One of the biggest problems in stem cell research may not be a problem at all. Scientists have worried for years that stem cells grown in their labs were made up of many different kinds of cells, making them useless for stem cell therapies, but new research from the University of Georgia suggests they're not different cells, some are just more mature than others.
Amar Singh (pictured top), postdoctoral associate in the Franklin College of Arts and Sciences, and Georgia Research Alliance Eminent Scholar of Molecular Cell Biology Stephen Dalton (pictured bottom) worked together to uncover the mystery about why stem cell populations are thought to be heterogeneous, or made up of a variety of different cells. They discovered the heterogeneity, or difference among the cells, is largely determined by the cell cycle.
"Since our study shows that heterogeneity may be a normal part of stem cell growth, this may not be that big of a deal anymore," said Singh, who is a researcher in the Franklin College department of biochemistry and molecular biology. "Also, since the cell cycle controls developmental genes, seeing a certain level of heterogeneity in the cells you want to transplant may also be normal."
The idea that stem cells are heterogeneous, or that the cells making up a population are not all identical, emerged in the mid-2000s, and the reason has remained a mystery. Stem cells grow as a population of 1 to 2 million cells per culture dish because cells need to be surrounded by neighboring cells to survive. However, cells next to each other may be at different stages of development, which makes them appear like different cell types.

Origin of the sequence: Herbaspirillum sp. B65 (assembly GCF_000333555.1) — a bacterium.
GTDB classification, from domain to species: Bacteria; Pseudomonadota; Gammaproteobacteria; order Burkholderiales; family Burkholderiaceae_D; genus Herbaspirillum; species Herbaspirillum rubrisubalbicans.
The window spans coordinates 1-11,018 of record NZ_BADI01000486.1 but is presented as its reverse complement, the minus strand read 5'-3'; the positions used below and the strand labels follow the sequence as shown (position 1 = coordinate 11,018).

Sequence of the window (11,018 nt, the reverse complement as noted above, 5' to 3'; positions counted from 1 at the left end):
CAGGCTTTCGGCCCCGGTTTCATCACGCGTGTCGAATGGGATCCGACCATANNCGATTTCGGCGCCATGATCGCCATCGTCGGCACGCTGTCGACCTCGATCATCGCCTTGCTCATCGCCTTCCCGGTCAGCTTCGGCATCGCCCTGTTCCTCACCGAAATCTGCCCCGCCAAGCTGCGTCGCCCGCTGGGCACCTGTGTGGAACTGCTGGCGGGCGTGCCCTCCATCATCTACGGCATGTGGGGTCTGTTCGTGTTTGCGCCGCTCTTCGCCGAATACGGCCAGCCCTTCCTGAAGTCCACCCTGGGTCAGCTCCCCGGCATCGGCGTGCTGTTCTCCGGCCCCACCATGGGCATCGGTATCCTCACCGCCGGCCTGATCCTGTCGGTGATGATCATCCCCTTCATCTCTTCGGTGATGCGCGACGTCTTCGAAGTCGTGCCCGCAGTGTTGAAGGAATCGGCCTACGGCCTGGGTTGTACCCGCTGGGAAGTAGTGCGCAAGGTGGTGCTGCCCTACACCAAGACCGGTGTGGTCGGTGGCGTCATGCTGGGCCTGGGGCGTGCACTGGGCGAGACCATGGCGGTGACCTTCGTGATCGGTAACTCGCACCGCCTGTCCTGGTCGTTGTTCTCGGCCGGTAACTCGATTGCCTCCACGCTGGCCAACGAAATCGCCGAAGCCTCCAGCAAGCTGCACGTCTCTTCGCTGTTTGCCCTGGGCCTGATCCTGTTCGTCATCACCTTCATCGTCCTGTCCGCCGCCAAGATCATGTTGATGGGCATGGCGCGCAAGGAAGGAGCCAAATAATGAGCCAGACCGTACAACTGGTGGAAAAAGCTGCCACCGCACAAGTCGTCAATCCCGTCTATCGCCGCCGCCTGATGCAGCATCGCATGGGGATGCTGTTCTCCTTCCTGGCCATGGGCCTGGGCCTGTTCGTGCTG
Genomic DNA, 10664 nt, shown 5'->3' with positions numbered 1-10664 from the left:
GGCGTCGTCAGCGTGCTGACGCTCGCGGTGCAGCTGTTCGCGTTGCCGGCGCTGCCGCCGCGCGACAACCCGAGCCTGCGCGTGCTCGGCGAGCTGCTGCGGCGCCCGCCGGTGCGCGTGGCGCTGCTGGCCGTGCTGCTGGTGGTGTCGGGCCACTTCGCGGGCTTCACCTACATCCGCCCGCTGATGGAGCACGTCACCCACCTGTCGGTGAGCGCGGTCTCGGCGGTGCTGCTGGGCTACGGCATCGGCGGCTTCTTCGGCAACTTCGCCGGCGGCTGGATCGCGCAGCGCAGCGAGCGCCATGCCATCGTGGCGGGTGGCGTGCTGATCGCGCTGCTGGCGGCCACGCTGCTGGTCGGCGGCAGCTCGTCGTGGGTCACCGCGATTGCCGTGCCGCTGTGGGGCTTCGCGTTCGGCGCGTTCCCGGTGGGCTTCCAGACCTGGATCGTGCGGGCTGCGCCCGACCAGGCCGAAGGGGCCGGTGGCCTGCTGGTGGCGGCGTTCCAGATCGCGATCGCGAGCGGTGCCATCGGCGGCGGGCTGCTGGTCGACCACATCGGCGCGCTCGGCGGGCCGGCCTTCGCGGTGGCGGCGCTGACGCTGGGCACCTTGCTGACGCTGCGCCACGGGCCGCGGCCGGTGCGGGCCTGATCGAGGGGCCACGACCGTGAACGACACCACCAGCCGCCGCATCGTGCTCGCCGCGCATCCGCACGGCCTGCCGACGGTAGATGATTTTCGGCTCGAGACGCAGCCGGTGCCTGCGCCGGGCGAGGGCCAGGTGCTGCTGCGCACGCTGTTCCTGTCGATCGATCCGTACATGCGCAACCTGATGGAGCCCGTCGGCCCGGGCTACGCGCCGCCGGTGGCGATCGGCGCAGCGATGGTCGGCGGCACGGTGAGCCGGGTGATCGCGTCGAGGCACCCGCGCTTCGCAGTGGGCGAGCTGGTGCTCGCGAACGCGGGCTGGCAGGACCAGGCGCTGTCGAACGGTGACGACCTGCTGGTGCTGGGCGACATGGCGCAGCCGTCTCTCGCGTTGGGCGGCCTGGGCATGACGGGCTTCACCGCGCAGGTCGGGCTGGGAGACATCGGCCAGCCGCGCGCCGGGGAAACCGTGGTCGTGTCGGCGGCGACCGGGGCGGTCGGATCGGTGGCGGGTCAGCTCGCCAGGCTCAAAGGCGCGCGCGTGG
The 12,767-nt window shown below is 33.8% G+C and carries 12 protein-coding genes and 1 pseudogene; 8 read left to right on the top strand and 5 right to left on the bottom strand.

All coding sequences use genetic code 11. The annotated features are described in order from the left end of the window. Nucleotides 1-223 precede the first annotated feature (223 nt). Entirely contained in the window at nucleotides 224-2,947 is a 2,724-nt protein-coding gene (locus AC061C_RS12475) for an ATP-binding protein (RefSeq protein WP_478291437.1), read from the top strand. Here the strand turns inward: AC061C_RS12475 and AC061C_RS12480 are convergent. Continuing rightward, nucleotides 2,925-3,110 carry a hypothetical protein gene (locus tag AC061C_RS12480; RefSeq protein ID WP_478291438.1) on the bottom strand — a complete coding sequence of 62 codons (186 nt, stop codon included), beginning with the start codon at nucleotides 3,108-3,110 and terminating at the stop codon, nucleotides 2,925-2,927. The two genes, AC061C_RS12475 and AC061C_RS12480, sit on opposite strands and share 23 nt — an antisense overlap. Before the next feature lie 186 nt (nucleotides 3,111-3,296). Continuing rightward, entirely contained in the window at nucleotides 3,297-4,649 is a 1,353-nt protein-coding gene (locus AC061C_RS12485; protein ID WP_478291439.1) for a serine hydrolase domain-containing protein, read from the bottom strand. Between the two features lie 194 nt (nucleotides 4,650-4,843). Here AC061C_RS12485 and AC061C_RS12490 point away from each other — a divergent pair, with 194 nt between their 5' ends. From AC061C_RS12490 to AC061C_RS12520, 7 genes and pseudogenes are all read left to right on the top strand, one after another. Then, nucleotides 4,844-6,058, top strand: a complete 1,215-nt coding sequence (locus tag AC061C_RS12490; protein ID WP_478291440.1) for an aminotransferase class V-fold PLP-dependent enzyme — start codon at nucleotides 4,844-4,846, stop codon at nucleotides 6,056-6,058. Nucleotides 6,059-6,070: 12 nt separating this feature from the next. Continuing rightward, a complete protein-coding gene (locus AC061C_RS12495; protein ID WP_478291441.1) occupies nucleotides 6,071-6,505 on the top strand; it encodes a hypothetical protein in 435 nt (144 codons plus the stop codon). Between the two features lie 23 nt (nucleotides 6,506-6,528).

Stem cell transplants are used to assist in the regeneration of vital organs. Patients who suffer heart attacks may need a transplant of cardiomyocytes, a person with diabetes may benefit from a pancreatic cell transplant, and liver disease patients can receive hepatic cells. The goal is to provide a transplant of uniform cells, or a homogeneous population. Until now, researchers would discount a heterogeneous cell population as unworthy for transplant.
A cell takes 18-24 hours to progress through the four stages of the cell cycle resulting in mitosis, or the division of the cell resulting in two identical cells. As stem cells turn into lineage cells, they don't shut down stem cell genes and turn on lineage genes. In fact, it is much more dynamic, the gene expression goes up and down as the cell cycle progresses.
"Now that we know that these developmental genes are more dynamic in their expression patterns as it relates to the cell cycle, we should be able to better evaluate cells that will be useful for cell-based therapies," Singh said.
Understanding the importance of the cell cycle in terms of gene development suggests the process should be taken into account in disease modeling and when testing drug effects.
"Since the cell cycle affects the expression of genes, it may be important to consider what phase of the cell cycle a particular cell is in to evaluate drug efficacy," Singh said.
Understanding the cell cycle's effect on the early stages of biological development offers new avenues for future research, including cancer research. Subtle differences in cancer cells may also be explained by the same phenomenon, as tumors are often thought of as heterogeneous.
"It turns out that developmental genes are often switched back on in cancers," Singh said. "Since these genes are controlled by the cell cycle, it may explain the heterogeneity seen here. Understanding how the cell cycle controls the heterogeneity in tumors will be critical for improved cancer treatments."
Illustration: University of Georgia.
University of Georgia News Release (12/16/13)
Abstract (Stem Cell Reports; Vol. 1, Issue 6, 532-544 (12/05/13))